Developing and Navigating Your Personal Worldview

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What’s your personal worldview? Is it up to date?

Everyone has a worldview. Too often, we don’t think about it, much less cultivate it. Subsequently, we end up with a worldview that is outdated and fails to support our growth. We would do well to understand the importance of worldview and learn how to develop a healthy one.

Read more to learn why personal worldview matters and how to revise your own.

You Have a Personal Worldview

Whether you realize it or not, you have a personal worldview. In order to grow spiritually, you need a worldview that reflects a healthy balance between reality and your experience of it. To develop a healthy worldview, you need to constantly question and revise your understanding of reality. This section explores why developing a personal worldview supports spiritual growth, how to discard it when it is outdated, and how to develop a healthy one.

The Power of Your Worldview

Your growth in the areas of discipline, life experience, and love is equal to the growth in your understanding of the world and how you fit into it. This is your personal worldview. While everyone has one, most people aren’t conscious of it. Often, people even consider themselves devout to a traditional “religion,” when in reality their belief system indicates something entirely different than their chosen worldview. 

For example, you might consider yourself a devout Roman Catholic in practice, but your personal beliefs indicate an inherent deviation from the beliefs that would motivate genuine devotion. Perhaps your “official” religion condemns homosexuality as a sin, encouraging its followers to stay away from “practicing” homosexuals, but you personally do not believe this, have many close friends who are gay and harbor no fear or judgment of them.

The most significant factor in the development of your worldview is always the culture you grew up in. We tend to match our beliefs to that of those around us. For example, you are more likely to become a Christian in America than in India, where Hinduism is the norm. Beyond your greater societal culture, you are most influenced by the worldview of your parents. You watch how your parents behave, you experience how they treat you and others, and this is what creates your initial worldview.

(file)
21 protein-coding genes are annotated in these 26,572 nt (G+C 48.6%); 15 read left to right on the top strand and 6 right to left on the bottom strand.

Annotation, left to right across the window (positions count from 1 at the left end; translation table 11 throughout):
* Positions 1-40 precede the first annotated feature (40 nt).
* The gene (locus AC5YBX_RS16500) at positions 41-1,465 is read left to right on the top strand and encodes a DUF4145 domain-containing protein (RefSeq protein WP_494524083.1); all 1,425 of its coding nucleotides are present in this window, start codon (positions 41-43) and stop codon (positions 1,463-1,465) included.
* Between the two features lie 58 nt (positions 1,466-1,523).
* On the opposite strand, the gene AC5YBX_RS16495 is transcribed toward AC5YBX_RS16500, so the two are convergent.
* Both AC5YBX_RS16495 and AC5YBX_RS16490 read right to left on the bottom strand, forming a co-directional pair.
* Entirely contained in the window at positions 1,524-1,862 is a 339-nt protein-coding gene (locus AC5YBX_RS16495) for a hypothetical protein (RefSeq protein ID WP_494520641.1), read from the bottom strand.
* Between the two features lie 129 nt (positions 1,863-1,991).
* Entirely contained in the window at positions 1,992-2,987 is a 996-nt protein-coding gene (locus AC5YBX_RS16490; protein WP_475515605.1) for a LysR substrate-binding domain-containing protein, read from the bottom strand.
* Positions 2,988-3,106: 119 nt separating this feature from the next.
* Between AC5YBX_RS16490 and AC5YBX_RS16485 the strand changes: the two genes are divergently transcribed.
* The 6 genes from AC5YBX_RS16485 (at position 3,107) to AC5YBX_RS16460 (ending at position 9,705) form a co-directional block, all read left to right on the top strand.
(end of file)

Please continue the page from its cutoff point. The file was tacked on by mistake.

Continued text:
Navigating Your Personal Worldview

You can run into a number of problems navigating a personal worldview.

Problem #1: A Narrow Perception of Worldview

We often have difficulty developing a personal worldview partially because our idea of worldview is too limited. There is a common assumption that worldview is theistic (that it requires a God or a belief in a God). This limited view causes suffering because an understanding of the world and one’s place in it varies from person to person. In reality, a worldview is made up of your particular set of beliefs, both intrinsic and extrinsic, about life, which influences your thoughts and behavior. 

Problem #2: Transference

The first experience you have of “God” is with your parents, and therefore, your worldview in adulthood is a result of transference. These early experiences often cause you to form a personal worldview that is not rooted in your reality. In childhood, God’s nature and the nature of our parents are indistinguishable. If our parents are loving, forgiving, and peaceful, we will believe God and the world to also be so. If our parents are domineering, punishing, and chaotic, that is how we will experience God and the world. If our parents are neglectful, we may see God or the world as uncaring, and so on.

Problem #3: Opposing Perspectives

We live in a world with huge masses of people who have totally different ideas about the nature of the world and yet must coexist. Due to each individual’s micro experience growing up, everyone believes their own worldview is universal, rather than relative. This creates conflict. To make things more difficult, most people have no real idea of what their worldview is. They are unaware of their own assumptions and blind spots, and yet, they believe they are fully aware.